Motorcycle Test Drive Goes Wrong, Results in Death

Motorcycle Test Drive Goes Wrong, Results in Death

( – A man died in Florida while test-driving a Harley Davidson last week. A statement from Titusville Police Department said their officers arrived at the crash scene near Miracle City-Harley Davidson, where the shopper “lost control” of the 2014 motorcycle and crashed into the wall in front of an unoccupied store. Nobody else was injured during the incident, but the test driver died later the same day in hospital.

Subsequent reports identified the dead motorcyclist as 68-year-old Richard Peach from Cocoa. His precise injuries were not reported.

Fox 35 reported that Christopher Maglione, who witnessed the incident, said Mr. Peach was “going the wrong way” down a one-way street at what he estimated was about 50 mph, though police did not confirm this. A separate witness, also a motorcyclist, told local reporters that despite his love of the vehicles, there is no doubting their danger. He declared that when a person drives a car and hits another vehicle, they are likely to dent their bodywork, but a collision on a motorcycle could mean losing a leg. “There’s no protection,” he added.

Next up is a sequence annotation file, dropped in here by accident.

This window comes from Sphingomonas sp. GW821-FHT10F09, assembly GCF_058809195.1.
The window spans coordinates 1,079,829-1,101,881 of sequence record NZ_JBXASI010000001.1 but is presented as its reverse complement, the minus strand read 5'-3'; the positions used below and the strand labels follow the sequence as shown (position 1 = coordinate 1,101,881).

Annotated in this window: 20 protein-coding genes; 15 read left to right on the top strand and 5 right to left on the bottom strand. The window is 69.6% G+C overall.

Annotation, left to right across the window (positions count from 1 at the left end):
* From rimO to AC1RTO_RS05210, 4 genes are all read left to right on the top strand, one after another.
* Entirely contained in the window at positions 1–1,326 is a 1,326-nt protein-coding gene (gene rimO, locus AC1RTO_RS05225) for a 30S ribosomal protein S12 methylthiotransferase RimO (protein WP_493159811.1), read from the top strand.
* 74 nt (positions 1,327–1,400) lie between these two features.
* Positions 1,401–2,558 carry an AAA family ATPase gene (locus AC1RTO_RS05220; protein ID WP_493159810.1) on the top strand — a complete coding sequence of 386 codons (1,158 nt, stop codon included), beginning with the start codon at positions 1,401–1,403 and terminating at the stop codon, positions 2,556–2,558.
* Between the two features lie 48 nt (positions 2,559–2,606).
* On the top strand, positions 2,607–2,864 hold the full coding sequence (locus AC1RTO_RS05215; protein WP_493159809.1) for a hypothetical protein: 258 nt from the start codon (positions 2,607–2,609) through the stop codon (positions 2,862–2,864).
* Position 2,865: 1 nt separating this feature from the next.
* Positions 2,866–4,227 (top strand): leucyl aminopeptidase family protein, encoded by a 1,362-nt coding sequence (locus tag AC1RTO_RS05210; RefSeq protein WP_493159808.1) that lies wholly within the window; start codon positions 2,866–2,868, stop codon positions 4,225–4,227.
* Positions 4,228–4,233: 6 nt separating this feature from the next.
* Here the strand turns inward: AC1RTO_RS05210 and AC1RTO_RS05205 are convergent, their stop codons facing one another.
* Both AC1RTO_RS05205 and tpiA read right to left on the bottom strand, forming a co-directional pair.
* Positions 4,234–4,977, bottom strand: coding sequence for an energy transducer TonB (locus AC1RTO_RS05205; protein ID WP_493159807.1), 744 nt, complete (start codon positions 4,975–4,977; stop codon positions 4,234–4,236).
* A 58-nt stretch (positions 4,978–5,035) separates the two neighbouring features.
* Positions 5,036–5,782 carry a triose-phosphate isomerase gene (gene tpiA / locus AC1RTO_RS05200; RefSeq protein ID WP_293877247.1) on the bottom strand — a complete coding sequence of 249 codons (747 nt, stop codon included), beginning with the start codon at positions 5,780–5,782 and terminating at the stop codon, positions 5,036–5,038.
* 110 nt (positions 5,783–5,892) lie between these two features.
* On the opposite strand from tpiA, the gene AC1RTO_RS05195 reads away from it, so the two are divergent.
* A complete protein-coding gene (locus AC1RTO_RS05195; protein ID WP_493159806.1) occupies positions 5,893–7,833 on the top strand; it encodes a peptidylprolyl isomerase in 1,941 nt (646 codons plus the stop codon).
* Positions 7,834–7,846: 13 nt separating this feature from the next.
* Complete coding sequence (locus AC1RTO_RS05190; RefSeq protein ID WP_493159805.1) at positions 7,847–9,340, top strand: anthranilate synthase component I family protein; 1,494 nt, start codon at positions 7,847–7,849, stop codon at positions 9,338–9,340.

Statistics appear to agree, and data from the National Highway Traffic Safety Administration shows that a person is 28 times more likely to die in a motorcycle accident than in a car, and four times more likely to sustain serious injury. In 2021, the last year of available data, 83,000 motorcyclists were injured on American roads, and 36% of these involved people with no license to ride the vehicles.

Almost 6,000 people died in 2021, the highest number since recording began in 1975. Additionally, motorcycle accidents account for 14% of all traffic fatalities, with 34% of those involving speeding and 27% attributable to alcohol use.

Florida has more motorcycle accidents than any other state, with 600 recorded in 2021. California is second, with 539, and Georgia is third, with 192.

Not all states require helmets by law, but fatalities are significantly lower in those that do. There is no helmet mandate in New Hampshire, Illinois, or Iowa.

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